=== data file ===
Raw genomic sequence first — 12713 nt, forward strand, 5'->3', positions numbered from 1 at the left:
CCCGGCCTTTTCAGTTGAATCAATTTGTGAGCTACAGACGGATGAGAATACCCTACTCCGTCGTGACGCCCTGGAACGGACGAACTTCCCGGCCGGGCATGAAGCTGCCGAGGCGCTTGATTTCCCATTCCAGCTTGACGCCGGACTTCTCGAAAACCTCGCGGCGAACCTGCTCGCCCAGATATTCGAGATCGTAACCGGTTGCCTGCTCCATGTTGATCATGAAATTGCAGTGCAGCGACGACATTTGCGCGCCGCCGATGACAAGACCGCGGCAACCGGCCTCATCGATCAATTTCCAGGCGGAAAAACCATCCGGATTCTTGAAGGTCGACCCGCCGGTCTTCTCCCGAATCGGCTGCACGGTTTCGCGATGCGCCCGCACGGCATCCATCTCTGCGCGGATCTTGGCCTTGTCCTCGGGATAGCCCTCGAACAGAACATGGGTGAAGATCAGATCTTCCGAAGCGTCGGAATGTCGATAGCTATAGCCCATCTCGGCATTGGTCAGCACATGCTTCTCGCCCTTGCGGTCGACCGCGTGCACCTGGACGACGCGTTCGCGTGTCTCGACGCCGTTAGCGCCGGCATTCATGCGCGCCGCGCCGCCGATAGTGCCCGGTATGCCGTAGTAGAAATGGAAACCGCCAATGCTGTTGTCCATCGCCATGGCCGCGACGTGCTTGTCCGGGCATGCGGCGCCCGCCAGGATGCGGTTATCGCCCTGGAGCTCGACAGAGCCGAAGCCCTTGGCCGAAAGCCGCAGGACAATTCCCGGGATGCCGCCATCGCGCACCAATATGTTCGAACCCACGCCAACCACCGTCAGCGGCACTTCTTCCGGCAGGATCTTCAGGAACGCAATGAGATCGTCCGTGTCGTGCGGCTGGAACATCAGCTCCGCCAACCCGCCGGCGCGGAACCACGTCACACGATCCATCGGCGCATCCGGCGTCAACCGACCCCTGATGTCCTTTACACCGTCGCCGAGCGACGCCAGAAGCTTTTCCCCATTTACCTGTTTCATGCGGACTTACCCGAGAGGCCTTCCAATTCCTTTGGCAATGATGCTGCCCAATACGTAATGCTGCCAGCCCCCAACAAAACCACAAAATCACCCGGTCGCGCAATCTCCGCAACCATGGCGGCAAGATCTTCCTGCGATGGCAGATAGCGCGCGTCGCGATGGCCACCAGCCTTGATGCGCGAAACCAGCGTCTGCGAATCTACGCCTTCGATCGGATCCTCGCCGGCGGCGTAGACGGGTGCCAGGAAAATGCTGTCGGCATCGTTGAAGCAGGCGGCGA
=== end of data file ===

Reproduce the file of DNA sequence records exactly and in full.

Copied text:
Raw genomic sequence first — 12713 nt, forward strand, 5'->3', positions numbered from 1 at the left:
CCCGGCCTTTTCAGTTGAATCAATTTGTGAGCTACAGACGGATGAGAATACCCTACTCCGTCGTGACGCCCTGGAACGGACGAACTTCCCGGCCGGGCATGAAGCTGCCGAGGCGCTTGATTTCCCATTCCAGCTTGACGCCGGACTTCTCGAAAACCTCGCGGCGAACCTGCTCGCCCAGATATTCGAGATCGTAACCGGTTGCCTGCTCCATGTTGATCATGAAATTGCAGTGCAGCGACGACATTTGCGCGCCGCCGATGACAAGACCGCGGCAACCGGCCTCATCGATCAATTTCCAGGCGGAAAAACCATCCGGATTCTTGAAGGTCGACCCGCCGGTCTTCTCCCGAATCGGCTGCACGGTTTCGCGATGCGCCCGCACGGCATCCATCTCTGCGCGGATCTTGGCCTTGTCCTCGGGATAGCCCTCGAACAGAACATGGGTGAAGATCAGATCTTCCGAAGCGTCGGAATGTCGATAGCTATAGCCCATCTCGGCATTGGTCAGCACATGCTTCTCGCCCTTGCGGTCGACCGCGTGCACCTGGACGACGCGTTCGCGTGTCTCGACGCCGTTAGCGCCGGCATTCATGCGCGCCGCGCCGCCGATAGTGCCCGGTATGCCGTAGTAGAAATGGAAACCGCCAATGCTGTTGTCCATCGCCATGGCCGCGACGTGCTTGTCCGGGCATGCGGCGCCCGCCAGGATGCGGTTATCGCCCTGGAGCTCGACAGAGCCGAAGCCCTTGGCCGAAAGCCGCAGGACAATTCCCGGGATGCCGCCATCGCGCACCAATATGTTCGAACCCACGCCAACCACCGTCAGCGGCACTTCTTCCGGCAGGATCTTCAGGAACGCAATGAGATCGTCCGTGTCGTGCGGCTGGAACATCAGCTCCGCCAACCCGCCGGCGCGGAACCACGTCACACGATCCATCGGCGCATCCGGCGTCAACCGACCCCTGATGTCCTTTACACCGTCGCCGAGCGACGCCAGAAGCTTTTCCCCATTTACCTGTTTCATGCGGACTTACCCGAGAGGCCTTCCAATTCCTTTGGCAATGATGCTGCCCAATACGTAATGCTGCCAGCCCCCAACAAAACCACAAAATCACCCGGTCGCGCAATCTCCGCAACCATGGCGGCAAGATCTTCCTGCGATGGCAGATAGCGCGCGTCGCGATGGCCACCAGCCTTGATGCGCGAAACCAGCGTCTGCGAATCTACGCCTTCGATCGGATCCTCGCCGGCGGCGTAGACGGGTGCCAGGAAAATGCTGTCGGCATCGTTGAAGCAGGCGGCGA